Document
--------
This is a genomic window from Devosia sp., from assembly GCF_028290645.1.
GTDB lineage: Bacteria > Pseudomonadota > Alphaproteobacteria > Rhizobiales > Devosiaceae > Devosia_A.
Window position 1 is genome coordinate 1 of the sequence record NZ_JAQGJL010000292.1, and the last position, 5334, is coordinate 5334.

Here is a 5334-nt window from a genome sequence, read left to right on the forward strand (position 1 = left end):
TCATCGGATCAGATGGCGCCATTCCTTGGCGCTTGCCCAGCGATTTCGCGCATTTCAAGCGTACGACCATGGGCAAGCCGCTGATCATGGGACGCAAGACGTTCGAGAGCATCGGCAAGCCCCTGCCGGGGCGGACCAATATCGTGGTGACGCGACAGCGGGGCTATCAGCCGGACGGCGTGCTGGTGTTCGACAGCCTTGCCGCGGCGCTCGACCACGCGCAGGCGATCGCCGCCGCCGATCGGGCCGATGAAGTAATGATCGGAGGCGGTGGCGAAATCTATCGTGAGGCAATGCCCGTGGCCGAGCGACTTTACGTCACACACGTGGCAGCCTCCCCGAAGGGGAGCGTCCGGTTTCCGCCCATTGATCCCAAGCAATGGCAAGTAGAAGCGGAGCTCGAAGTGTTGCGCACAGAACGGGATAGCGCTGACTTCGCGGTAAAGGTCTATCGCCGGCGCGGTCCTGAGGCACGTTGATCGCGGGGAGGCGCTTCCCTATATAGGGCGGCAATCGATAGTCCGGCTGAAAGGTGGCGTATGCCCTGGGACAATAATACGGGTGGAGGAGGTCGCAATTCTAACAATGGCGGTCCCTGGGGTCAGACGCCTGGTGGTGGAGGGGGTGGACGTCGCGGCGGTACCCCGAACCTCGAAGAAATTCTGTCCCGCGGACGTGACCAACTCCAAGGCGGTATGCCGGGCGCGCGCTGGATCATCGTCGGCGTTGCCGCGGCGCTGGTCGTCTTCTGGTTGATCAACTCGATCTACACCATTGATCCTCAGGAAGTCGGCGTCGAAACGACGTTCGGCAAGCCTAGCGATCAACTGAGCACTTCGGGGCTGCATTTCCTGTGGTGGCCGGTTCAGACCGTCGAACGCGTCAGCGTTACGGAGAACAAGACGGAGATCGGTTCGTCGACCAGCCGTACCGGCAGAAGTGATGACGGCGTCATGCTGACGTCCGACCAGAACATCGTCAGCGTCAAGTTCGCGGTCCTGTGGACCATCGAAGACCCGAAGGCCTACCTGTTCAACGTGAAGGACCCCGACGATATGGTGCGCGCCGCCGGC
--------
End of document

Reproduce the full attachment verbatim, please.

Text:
This is a genomic window from Devosia sp., from assembly GCF_028290645.1.
GTDB lineage: Bacteria > Pseudomonadota > Alphaproteobacteria > Rhizobiales > Devosiaceae > Devosia_A.
Window position 1 is genome coordinate 1 of the sequence record NZ_JAQGJL010000292.1, and the last position, 5334, is coordinate 5334.

Here is a 5334-nt window from a genome sequence, read left to right on the forward strand (position 1 = left end):
TCATCGGATCAGATGGCGCCATTCCTTGGCGCTTGCCCAGCGATTTCGCGCATTTCAAGCGTACGACCATGGGCAAGCCGCTGATCATGGGACGCAAGACGTTCGAGAGCATCGGCAAGCCCCTGCCGGGGCGGACCAATATCGTGGTGACGCGACAGCGGGGCTATCAGCCGGACGGCGTGCTGGTGTTCGACAGCCTTGCCGCGGCGCTCGACCACGCGCAGGCGATCGCCGCCGCCGATCGGGCCGATGAAGTAATGATCGGAGGCGGTGGCGAAATCTATCGTGAGGCAATGCCCGTGGCCGAGCGACTTTACGTCACACACGTGGCAGCCTCCCCGAAGGGGAGCGTCCGGTTTCCGCCCATTGATCCCAAGCAATGGCAAGTAGAAGCGGAGCTCGAAGTGTTGCGCACAGAACGGGATAGCGCTGACTTCGCGGTAAAGGTCTATCGCCGGCGCGGTCCTGAGGCACGTTGATCGCGGGGAGGCGCTTCCCTATATAGGGCGGCAATCGATAGTCCGGCTGAAAGGTGGCGTATGCCCTGGGACAATAATACGGGTGGAGGAGGTCGCAATTCTAACAATGGCGGTCCCTGGGGTCAGACGCCTGGTGGTGGAGGGGGTGGACGTCGCGGCGGTACCCCGAACCTCGAAGAAATTCTGTCCCGCGGACGTGACCAACTCCAAGGCGGTATGCCGGGCGCGCGCTGGATCATCGTCGGCGTTGCCGCGGCGCTGGTCGTCTTCTGGTTGATCAACTCGATCTACACCATTGATCCTCAGGAAGTCGGCGTCGAAACGACGTTCGGCAAGCCTAGCGATCAACTGAGCACTTCGGGGCTGCATTTCCTGTGGTGGCCGGTTCAGACCGTCGAACGCGTCAGCGTTACGGAGAACAAGACGGAGATCGGTTCGTCGACCAGCCGTACCGGCAGAAGTGATGACGGCGTCATGCTGACGTCCGACCAGAACATCGTCAGCGTCAAGTTCGCGGTCCTGTGGACCATCGAAGACCCGAAGGCCTACCTGTTCAACGTGAAGGACCCCGACGATATGGTGCGCGCCGCCGGC